Esri's transition to the ArcGIS platform, starting with the 1999 release of ArcGIS 8.0, rendered incompatible an extensive range of user-developed and third-party add-on software and scripts. A minority user base resists migrating to ArcGIS because of changes in scripting capability, functionality, operating system (Esri developed ArcGIS Desktop software exclusively for the Microsoft Windows operating system), as well as the significantly larger system resources required by the ArcGIS software. Esri has continued support for these users. ArcView 3.x is still[when?] available for purchase, and ArcInfo Workstation is still included in a full ArcGIS ArcInfo licence to provide some editing and file conversion functionality that has not been included to date in ArcGIS. Other issues with ArcGIS include perceived high prices for the products, proprietary formats, and difficulties of porting data between Esri and other GIS software.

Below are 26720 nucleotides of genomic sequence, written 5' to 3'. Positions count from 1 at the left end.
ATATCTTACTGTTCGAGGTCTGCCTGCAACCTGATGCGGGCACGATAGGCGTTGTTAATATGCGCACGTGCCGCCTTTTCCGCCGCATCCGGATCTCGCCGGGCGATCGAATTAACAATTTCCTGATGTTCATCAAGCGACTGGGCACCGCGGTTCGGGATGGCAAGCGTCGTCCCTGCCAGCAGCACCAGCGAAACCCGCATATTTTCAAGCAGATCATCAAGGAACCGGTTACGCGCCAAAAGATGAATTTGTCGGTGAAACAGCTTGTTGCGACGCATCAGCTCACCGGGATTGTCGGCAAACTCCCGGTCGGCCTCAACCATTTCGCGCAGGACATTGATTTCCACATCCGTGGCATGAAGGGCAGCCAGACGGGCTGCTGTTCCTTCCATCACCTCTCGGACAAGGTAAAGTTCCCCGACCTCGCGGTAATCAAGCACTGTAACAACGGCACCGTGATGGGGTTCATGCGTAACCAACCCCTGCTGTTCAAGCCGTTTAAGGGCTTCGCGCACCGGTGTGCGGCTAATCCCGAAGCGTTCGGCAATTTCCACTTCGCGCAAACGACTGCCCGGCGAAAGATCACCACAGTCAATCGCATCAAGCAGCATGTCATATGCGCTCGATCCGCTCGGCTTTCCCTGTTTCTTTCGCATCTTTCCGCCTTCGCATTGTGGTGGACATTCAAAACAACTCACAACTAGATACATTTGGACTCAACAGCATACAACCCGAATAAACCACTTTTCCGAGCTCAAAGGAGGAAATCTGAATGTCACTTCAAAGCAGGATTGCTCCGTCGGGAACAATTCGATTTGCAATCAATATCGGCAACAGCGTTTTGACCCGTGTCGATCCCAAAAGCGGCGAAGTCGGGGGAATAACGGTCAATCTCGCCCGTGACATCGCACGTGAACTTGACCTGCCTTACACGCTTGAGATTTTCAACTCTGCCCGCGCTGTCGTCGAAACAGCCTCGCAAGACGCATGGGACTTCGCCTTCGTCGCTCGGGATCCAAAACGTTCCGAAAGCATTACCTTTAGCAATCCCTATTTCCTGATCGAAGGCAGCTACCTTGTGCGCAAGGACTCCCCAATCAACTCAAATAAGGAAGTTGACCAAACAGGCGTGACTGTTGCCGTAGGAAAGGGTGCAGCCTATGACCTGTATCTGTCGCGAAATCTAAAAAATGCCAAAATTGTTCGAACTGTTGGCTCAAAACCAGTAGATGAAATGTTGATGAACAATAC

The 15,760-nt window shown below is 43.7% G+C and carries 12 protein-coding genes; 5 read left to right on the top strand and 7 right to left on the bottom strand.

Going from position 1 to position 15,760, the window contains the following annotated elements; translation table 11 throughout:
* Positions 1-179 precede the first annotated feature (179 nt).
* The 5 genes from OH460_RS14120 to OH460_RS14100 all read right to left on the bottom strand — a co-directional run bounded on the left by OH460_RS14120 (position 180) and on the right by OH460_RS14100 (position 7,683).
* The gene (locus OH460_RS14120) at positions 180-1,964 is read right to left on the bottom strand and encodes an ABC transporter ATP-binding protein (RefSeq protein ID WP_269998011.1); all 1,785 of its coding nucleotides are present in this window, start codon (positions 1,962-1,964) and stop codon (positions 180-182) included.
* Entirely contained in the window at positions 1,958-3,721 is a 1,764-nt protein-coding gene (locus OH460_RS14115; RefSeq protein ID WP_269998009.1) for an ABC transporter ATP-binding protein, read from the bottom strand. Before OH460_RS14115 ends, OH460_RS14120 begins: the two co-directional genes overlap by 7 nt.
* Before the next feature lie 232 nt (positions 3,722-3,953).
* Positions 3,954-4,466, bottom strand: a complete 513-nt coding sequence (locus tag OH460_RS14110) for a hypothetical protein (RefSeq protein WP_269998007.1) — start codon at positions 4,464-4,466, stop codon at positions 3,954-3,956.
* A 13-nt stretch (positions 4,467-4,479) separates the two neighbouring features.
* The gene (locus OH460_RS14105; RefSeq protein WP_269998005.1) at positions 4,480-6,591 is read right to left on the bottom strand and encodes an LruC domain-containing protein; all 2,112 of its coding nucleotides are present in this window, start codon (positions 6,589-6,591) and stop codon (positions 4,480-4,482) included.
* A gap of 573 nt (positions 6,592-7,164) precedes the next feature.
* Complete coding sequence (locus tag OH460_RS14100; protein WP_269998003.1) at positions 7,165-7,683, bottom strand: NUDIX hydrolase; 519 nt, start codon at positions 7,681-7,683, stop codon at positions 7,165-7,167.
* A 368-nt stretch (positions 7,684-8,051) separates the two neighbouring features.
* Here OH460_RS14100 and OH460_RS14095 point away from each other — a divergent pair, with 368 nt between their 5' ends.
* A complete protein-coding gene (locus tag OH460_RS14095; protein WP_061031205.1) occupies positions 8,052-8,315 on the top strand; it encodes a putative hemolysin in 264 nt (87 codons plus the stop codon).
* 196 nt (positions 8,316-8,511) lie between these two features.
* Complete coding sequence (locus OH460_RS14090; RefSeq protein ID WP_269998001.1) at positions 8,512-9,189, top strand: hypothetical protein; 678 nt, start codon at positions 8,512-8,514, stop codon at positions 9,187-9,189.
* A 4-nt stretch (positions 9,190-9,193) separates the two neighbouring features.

- ArcView 3.x Covering the older version of ArcView
- ArcView The new entry level licensing level of ArcGIS
- GIS in environmental contamination
- List of Geographic Information Systems Software
- "ArcGIS Desktop". Retrieved 28 July 2018.
- "ArcGIS 10.3 for Desktop system requirements". 2014-12-10. Retrieved 2014-12-11.
- "ArcGIS 10.3 for Server system requirements". 2014-12-10. Retrieved 2014-12-11.
- "A Note About Names". ArcNews Summer 2011. ESRI. Retrieved 25 June 2012.
- ESRI Staff (Spring 2000). "ArcInfo 8: A New Architecture for GIS". ESRI ArcNews. Archived from the original on 2000-08-16.
- "ESRI's ArcInfo 8 GIS Software Ships to Users Worldwide" (Press release). ESRI. 2000-01-13. Archived from the original on 2000-03-04.